30/06/2011 - 00:00

Industry backs WA Ballet move

30/06/2011 - 00:00

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WA Ballet will move into a new home in Maylands next year, thanks to the company’s statewide support base and the Western Australian building industry putting its back into the project.

NEW DIGS: WA Ballet's dancers will have access to expansive space when the company moves into its refurbished State Ballet Centre. Photo: Jon Green

WA Ballet will move into a new home in Maylands next year, thanks to the company’s statewide support base and the Western Australian building industry putting its back into the project.

Work is about to start on the $12 million refurbishment of the iconic Whatley Crescent art deco building, following which the company will move from its current home at the majestic but cramped Her Majesty’s Theatre.

The project has been supported by private donors, local and state government and large corporations including Wesfarmers, with Perth’s building industry providing pro bono work to refurbish what was the Senses Foundation building into the new State Ballet Centre.

Sandover Pinder is lead architect and is working in-kind, while Probuild is managing the building and construction having brought 25 of its subcontractors on board, also working on a pro bono basis.

The list goes on, including Wood and Grieve Engineers, landscaping firm Deep Green Landscaping and interior designers Valmont also involved.

Sandover Pinder director David Karotkin said the firm accepted the request to work on the refurbishment because the timing and nature of the project were right.

“We are interested in the arts and arts projects, we found we had come through the worst of the GFC and had ridden it out well and we were in the position to help out given we had a sense of confidence for the future,” he said.

“We are motivated by civic projects because it is inspiring to work on a project that is going to be influential, and have an effect on more people than just those who have commissioned it. Certainly this ballet project fits that civic description.”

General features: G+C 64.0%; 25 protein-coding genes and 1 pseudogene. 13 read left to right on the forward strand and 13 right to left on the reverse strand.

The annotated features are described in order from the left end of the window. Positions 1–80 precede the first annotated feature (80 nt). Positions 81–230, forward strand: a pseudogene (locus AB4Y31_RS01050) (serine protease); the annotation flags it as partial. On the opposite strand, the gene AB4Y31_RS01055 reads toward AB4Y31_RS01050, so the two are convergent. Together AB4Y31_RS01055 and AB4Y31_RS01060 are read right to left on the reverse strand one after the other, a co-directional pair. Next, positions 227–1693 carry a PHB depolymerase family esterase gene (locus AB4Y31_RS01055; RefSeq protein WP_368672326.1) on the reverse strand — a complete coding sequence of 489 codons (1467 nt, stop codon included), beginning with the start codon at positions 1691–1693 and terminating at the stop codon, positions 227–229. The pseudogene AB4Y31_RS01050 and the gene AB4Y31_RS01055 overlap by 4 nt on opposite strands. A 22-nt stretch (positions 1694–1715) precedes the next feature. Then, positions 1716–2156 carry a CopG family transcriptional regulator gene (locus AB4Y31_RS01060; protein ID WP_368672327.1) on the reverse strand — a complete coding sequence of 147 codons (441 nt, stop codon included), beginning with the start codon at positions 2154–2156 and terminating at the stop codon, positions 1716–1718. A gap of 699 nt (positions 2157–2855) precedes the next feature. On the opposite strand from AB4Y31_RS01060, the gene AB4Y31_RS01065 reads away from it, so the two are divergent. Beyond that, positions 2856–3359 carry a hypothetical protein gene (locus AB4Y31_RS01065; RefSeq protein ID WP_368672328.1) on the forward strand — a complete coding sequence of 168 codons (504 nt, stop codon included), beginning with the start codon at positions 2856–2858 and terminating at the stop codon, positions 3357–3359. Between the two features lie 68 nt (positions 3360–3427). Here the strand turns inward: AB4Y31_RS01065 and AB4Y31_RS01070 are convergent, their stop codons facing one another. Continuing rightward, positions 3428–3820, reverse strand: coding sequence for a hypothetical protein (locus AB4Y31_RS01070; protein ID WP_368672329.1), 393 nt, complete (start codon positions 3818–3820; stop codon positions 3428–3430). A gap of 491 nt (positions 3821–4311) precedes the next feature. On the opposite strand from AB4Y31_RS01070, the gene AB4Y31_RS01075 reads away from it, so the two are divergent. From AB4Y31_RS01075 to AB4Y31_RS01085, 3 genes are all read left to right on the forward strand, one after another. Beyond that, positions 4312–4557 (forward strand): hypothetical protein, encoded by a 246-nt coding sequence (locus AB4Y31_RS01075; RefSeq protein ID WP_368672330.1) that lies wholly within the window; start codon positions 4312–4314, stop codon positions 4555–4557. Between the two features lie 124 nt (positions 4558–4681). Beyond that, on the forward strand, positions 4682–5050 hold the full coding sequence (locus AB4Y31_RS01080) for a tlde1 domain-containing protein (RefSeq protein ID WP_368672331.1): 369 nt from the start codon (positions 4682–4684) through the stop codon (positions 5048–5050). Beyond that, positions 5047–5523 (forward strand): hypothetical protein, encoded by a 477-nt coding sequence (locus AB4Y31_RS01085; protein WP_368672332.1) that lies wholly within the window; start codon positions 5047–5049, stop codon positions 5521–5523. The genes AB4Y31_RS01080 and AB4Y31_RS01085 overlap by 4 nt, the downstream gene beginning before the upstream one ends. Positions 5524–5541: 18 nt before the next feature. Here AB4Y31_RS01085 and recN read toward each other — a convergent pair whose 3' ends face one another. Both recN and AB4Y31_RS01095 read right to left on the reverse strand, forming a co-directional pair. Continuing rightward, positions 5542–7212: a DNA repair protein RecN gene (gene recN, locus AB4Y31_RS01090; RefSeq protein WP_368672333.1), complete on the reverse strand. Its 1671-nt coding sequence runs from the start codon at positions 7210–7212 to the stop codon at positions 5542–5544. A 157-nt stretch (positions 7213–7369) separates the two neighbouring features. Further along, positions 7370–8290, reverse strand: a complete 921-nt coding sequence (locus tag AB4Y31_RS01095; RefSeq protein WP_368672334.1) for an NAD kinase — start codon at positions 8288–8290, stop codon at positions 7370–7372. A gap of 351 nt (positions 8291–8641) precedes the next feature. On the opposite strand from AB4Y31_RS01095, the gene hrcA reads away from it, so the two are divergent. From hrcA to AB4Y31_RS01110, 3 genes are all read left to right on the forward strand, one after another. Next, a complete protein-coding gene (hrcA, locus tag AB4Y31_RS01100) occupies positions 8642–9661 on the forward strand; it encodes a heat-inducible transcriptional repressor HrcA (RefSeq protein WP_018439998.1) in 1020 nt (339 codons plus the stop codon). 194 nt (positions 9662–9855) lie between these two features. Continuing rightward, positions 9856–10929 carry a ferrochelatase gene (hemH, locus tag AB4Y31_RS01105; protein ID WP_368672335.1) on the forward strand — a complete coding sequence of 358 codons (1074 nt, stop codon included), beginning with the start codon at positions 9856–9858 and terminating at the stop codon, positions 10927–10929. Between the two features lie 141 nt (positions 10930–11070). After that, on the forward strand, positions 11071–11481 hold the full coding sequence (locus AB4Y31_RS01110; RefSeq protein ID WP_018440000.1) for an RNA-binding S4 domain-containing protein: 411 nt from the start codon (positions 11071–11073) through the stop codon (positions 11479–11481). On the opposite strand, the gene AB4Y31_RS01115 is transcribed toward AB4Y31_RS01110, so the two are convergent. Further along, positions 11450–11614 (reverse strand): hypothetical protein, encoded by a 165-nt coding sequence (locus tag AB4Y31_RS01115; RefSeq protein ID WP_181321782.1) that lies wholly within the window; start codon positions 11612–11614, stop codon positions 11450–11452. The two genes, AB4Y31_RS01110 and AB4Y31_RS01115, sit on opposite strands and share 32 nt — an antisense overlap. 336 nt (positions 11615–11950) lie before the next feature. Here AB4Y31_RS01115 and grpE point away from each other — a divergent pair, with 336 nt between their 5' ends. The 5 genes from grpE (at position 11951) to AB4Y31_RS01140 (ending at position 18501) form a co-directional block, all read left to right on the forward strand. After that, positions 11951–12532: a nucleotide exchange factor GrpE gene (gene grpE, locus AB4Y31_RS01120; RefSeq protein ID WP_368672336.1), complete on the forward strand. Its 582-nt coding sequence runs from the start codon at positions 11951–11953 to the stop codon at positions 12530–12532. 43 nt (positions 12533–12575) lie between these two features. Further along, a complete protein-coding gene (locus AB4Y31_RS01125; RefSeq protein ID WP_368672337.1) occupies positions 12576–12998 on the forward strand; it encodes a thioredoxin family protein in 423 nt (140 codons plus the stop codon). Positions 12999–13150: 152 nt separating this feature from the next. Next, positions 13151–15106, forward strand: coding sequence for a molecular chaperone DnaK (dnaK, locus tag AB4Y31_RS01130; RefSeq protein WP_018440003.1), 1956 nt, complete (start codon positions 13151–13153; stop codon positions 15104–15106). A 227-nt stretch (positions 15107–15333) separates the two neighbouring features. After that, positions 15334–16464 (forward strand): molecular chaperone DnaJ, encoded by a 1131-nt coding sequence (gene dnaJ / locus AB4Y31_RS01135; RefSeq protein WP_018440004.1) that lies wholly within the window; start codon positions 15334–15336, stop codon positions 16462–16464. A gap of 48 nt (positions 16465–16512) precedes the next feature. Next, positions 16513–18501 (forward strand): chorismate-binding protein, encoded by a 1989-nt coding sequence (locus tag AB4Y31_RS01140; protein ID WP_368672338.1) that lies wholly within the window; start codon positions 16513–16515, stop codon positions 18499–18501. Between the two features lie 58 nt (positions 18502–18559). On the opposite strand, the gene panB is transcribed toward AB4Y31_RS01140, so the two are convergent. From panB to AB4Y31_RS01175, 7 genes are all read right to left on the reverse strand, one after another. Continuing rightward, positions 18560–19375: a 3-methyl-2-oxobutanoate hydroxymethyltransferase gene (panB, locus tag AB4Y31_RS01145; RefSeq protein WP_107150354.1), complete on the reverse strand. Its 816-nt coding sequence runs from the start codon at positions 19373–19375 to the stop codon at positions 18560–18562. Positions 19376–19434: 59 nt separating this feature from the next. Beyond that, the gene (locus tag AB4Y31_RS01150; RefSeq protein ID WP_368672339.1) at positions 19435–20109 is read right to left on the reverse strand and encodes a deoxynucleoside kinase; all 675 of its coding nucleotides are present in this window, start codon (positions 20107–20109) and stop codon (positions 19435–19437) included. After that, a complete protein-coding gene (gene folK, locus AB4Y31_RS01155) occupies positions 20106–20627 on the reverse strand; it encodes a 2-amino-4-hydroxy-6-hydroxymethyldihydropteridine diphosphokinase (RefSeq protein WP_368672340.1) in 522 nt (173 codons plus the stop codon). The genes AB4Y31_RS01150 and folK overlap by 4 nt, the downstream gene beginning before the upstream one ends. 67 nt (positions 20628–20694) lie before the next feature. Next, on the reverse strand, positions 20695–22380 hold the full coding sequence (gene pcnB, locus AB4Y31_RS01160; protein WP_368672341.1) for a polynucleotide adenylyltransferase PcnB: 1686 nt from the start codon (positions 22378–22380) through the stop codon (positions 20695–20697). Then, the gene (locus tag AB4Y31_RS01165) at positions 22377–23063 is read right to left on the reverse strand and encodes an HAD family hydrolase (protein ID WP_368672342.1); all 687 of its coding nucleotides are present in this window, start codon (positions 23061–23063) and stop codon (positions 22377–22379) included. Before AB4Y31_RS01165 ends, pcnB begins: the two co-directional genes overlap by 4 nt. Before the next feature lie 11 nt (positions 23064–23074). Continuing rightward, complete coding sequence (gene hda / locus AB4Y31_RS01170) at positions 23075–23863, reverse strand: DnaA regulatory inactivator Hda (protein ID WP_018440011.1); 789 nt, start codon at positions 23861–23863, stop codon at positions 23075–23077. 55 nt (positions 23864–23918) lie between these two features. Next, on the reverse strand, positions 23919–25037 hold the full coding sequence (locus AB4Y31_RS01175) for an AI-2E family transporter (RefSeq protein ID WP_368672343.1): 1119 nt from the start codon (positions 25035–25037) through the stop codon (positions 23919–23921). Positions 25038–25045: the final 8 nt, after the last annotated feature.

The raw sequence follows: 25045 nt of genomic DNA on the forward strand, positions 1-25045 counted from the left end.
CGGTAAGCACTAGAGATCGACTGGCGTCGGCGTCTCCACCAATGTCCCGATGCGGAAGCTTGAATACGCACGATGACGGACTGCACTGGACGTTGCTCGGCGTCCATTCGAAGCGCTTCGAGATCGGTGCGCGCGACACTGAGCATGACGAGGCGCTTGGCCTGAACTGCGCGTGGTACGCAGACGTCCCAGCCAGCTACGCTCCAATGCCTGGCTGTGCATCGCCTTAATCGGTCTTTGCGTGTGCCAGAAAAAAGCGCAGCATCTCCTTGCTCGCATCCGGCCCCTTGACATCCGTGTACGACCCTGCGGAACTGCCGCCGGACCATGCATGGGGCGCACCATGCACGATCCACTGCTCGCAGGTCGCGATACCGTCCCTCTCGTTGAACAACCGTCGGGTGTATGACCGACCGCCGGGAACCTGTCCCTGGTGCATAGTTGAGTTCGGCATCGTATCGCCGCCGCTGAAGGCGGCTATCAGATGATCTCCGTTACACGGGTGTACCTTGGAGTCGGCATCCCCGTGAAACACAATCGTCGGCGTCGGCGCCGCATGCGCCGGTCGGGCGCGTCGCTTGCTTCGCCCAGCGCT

Mr Karotkin said the experience of working with the ballet company and collaboratively with other industry players had been positive.

“All projects where you get that level of enthusiasm are quite infectious. In this case it is quite a unique environment where you are working with a whole team of people. It is not just us, there are other consultants who are contributing in kind as well as the builder,” he said.

“It is interesting how that influences the attitude at the table ... somehow the collaborative nature of the exercise is enhanced.”

Probuild state manager Eric Meyerowitz agreed.

“It was wonderful to see that sense of community out there. It was open book, collaborative, and everyone can see what everyone is doing,” Mr Meyerowitz said.

Getting some of the company’s subcontractors to work collaboratively on the project was natural given the nature of Probuild’s business.

“We are really a front for a whole lot of subcontractors and we are as good as our subcontractors. We went and spoke to a lot of our regular, supportive subcontractors and brought them along as well,” Mr Meyerowitz said.

He said Probuild was attracted to the project for the tangible outcomes it could bring for the community, something he shared with Mr Karotkin.

“The fact the community will benefit from this as well as the ballet is a positive thing,” Mr Karotkin said.

The new State Ballet Centre will have three dance studios, a cafe and increased capacity to house student workshops, professional classes and public open days.

WA Ballet is currently cramped for space, with costumes and stage sets stored off site.

The new centre will allow the company to have its assets and staff in one location, expand its employment opportunities and retain dancers in WA with increased capacity.

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